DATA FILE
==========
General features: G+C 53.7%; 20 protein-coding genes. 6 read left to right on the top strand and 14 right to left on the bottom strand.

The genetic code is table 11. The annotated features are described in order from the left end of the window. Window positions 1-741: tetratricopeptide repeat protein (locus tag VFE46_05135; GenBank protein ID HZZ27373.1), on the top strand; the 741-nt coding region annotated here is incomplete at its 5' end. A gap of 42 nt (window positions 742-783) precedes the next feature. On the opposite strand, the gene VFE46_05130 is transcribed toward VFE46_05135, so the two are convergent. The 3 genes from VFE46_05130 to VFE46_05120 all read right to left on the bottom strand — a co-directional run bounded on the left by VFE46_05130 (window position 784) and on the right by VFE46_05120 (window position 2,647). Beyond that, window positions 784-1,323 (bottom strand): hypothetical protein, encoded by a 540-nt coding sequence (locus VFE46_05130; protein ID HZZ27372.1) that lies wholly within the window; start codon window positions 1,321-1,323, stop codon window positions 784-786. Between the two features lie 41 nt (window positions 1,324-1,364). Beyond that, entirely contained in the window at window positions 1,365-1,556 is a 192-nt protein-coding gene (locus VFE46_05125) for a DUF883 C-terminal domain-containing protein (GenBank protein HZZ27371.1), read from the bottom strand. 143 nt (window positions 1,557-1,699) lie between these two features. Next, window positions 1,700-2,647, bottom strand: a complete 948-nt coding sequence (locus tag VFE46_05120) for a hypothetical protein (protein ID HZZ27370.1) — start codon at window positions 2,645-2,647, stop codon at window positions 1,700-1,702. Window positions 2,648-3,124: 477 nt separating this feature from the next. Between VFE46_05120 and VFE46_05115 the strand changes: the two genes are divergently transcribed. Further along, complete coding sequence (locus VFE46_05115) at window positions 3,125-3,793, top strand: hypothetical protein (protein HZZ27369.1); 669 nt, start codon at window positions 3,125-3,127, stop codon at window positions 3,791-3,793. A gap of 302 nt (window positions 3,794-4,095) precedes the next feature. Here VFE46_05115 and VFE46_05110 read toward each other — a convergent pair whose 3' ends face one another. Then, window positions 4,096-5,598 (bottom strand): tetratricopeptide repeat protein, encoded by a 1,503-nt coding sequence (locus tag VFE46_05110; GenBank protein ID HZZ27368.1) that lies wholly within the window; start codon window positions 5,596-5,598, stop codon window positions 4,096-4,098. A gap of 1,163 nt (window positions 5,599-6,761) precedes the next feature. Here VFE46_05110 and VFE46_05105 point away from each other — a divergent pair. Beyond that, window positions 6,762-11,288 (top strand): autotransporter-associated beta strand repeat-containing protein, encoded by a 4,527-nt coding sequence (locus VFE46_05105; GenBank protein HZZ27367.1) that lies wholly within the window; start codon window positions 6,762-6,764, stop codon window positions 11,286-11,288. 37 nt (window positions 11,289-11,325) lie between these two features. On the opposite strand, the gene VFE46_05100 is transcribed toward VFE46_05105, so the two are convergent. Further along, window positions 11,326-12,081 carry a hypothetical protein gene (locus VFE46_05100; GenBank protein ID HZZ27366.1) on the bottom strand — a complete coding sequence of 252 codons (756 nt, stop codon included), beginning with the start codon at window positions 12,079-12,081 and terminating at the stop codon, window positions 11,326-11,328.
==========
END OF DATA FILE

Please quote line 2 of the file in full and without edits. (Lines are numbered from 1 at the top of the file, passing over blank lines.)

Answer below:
The genetic code is table 11. The annotated features are described in order from the left end of the window. Window positions 1-741: tetratricopeptide repeat protein (locus tag VFE46_05135; GenBank protein ID HZZ27373.1), on the top strand; the 741-nt coding region annotated here is incomplete at its 5' end. A gap of 42 nt (window positions 742-783) precedes the next feature. On the opposite strand, the gene VFE46_05130 is transcribed toward VFE46_05135, so the two are convergent. The 3 genes from VFE46_05130 to VFE46_05120 all read right to left on the bottom strand — a co-directional run bounded on the left by VFE46_05130 (window position 784) and on the right by VFE46_05120 (window position 2,647). Beyond that, window positions 784-1,323 (bottom strand): hypothetical protein, encoded by a 540-nt coding sequence (locus VFE46_05130; protein ID HZZ27372.1) that lies wholly within the window; start codon window positions 1,321-1,323, stop codon window positions 784-786. Between the two features lie 41 nt (window positions 1,324-1,364). Beyond that, entirely contained in the window at window positions 1,365-1,556 is a 192-nt protein-coding gene (locus VFE46_05125) for a DUF883 C-terminal domain-containing protein (GenBank protein HZZ27371.1), read from the bottom strand. 143 nt (window positions 1,557-1,699) lie between these two features. Next, window positions 1,700-2,647, bottom strand: a complete 948-nt coding sequence (locus tag VFE46_05120) for a hypothetical protein (protein ID HZZ27370.1) — start codon at window positions 2,645-2,647, stop codon at window positions 1,700-1,702. Window positions 2,648-3,124: 477 nt separating this feature from the next. Between VFE46_05120 and VFE46_05115 the strand changes: the two genes are divergently transcribed. Further along, complete coding sequence (locus VFE46_05115) at window positions 3,125-3,793, top strand: hypothetical protein (protein HZZ27369.1); 669 nt, start codon at window positions 3,125-3,127, stop codon at window positions 3,791-3,793. A gap of 302 nt (window positions 3,794-4,095) precedes the next feature. Here VFE46_05115 and VFE46_05110 read toward each other — a convergent pair whose 3' ends face one another. Then, window positions 4,096-5,598 (bottom strand): tetratricopeptide repeat protein, encoded by a 1,503-nt coding sequence (locus tag VFE46_05110; GenBank protein ID HZZ27368.1) that lies wholly within the window; start codon window positions 5,596-5,598, stop codon window positions 4,096-4,098. A gap of 1,163 nt (window positions 5,599-6,761) precedes the next feature. Here VFE46_05110 and VFE46_05105 point away from each other — a divergent pair. Beyond that, window positions 6,762-11,288 (top strand): autotransporter-associated beta strand repeat-containing protein, encoded by a 4,527-nt coding sequence (locus VFE46_05105; GenBank protein HZZ27367.1) that lies wholly within the window; start codon window positions 6,762-6,764, stop codon window positions 11,286-11,288. 37 nt (window positions 11,289-11,325) lie between these two features. On the opposite strand, the gene VFE46_05100 is transcribed toward VFE46_05105, so the two are convergent. Further along, window positions 11,326-12,081 carry a hypothetical protein gene (locus VFE46_05100; GenBank protein ID HZZ27366.1) on the bottom strand — a complete coding sequence of 252 codons (756 nt, stop codon included), beginning with the start codon at window positions 12,079-12,081 and terminating at the stop codon, window positions 11,326-11,328.